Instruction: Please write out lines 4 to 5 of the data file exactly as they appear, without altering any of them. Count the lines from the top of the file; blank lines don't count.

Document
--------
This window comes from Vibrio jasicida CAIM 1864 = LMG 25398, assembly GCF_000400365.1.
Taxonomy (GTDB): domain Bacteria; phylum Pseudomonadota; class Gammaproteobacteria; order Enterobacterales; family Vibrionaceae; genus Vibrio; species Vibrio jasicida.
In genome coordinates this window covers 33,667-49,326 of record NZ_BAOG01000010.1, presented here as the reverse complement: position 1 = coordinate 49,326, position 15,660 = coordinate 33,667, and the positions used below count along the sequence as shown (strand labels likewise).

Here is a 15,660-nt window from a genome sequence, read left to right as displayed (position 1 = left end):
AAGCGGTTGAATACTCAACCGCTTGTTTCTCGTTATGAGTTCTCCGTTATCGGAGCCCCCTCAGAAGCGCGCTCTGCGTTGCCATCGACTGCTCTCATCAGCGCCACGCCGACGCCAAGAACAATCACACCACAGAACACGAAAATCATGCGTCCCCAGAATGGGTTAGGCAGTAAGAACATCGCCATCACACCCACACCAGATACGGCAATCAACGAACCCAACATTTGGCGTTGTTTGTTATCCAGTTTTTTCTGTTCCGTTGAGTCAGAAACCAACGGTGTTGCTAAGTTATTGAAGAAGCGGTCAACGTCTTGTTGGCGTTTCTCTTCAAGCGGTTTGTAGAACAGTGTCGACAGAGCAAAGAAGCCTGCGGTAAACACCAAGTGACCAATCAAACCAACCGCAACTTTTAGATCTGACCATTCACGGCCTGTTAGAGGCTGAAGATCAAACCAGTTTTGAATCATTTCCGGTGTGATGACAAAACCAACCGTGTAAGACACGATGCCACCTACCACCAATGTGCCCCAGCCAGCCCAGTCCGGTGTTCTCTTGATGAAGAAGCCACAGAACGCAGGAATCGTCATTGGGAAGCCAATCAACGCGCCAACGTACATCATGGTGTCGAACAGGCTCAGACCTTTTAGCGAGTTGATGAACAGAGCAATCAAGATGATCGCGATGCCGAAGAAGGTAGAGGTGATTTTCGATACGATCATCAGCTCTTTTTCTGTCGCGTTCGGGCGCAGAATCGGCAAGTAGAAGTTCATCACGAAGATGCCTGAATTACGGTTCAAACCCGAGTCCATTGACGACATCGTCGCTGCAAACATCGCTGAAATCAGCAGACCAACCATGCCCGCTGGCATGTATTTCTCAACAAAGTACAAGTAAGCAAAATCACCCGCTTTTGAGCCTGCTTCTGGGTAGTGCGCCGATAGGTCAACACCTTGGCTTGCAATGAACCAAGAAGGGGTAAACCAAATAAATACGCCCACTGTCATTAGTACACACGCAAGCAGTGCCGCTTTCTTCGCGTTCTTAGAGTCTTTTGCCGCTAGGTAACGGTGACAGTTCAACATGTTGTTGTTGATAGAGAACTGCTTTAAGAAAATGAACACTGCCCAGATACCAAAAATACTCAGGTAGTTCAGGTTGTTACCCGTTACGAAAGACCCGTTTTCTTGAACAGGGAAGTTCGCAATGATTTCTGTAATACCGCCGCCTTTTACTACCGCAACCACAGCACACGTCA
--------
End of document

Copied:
Here is a 15,660-nt window from a genome sequence, read left to right as displayed (position 1 = left end):
AAGCGGTTGAATACTCAACCGCTTGTTTCTCGTTATGAGTTCTCCGTTATCGGAGCCCCCTCAGAAGCGCGCTCTGCGTTGCCATCGACTGCTCTCATCAGCGCCACGCCGACGCCAAGAACAATCACACCACAGAACACGAAAATCATGCGTCCCCAGAATGGGTTAGGCAGTAAGAACATCGCCATCACACCCACACCAGATACGGCAATCAACGAACCCAACATTTGGCGTTGTTTGTTATCCAGTTTTTTCTGTTCCGTTGAGTCAGAAACCAACGGTGTTGCTAAGTTATTGAAGAAGCGGTCAACGTCTTGTTGGCGTTTCTCTTCAAGCGGTTTGTAGAACAGTGTCGACAGAGCAAAGAAGCCTGCGGTAAACACCAAGTGACCAATCAAACCAACCGCAACTTTTAGATCTGACCATTCACGGCCTGTTAGAGGCTGAAGATCAAACCAGTTTTGAATCATTTCCGGTGTGATGACAAAACCAACCGTGTAAGACACGATGCCACCTACCACCAATGTGCCCCAGCCAGCCCAGTCCGGTGTTCTCTTGATGAAGAAGCCACAGAACGCAGGAATCGTCATTGGGAAGCCAATCAACGCGCCAACGTACATCATGGTGTCGAACAGGCTCAGACCTTTTAGCGAGTTGATGAACAGAGCAATCAAGATGATCGCGATGCCGAAGAAGGTAGAGGTGATTTTCGATACGATCATCAGCTCTTTTTCTGTCGCGTTCGGGCGCAGAATCGGCAAGTAGAAGTTCATCACGAAGATGCCTGAATTACGGTTCAAACCCGAGTCCATTGACGACATCGTCGCTGCAAACATCGCTGAAATCAGCAGACCAACCATGCCCGCTGGCATGTATTTCTCAACAAAGTACAAGTAAGCAAAATCACCCGCTTTTGAGCCTGCTTCTGGGTAGTGCGCCGATAGGTCAACACCTTGGCTTGCAATGAACCAAGAAGGGGTAAACCAAATAAATACGCCCACTGTCATTAGTACACACGCAAGCAGTGCCGCTTTCTTCGCGTTCTTAGAGTCTTTTGCCGCTAGGTAACGGTGACAGTTCAACATGTTGTTGTTGATAGAGAACTGCTTTAAGAAAATGAACACTGCCCAGATACCAAAAATACTCAGGTAGTTCAGGTTGTTACCCGTTACGAAAGACCCGTTTTCTTGAACAGGGAAGTTCGCAATGATTTCTGTAATACCGCCGCCTTTTACTACCGCAACCACAGCACACGTCA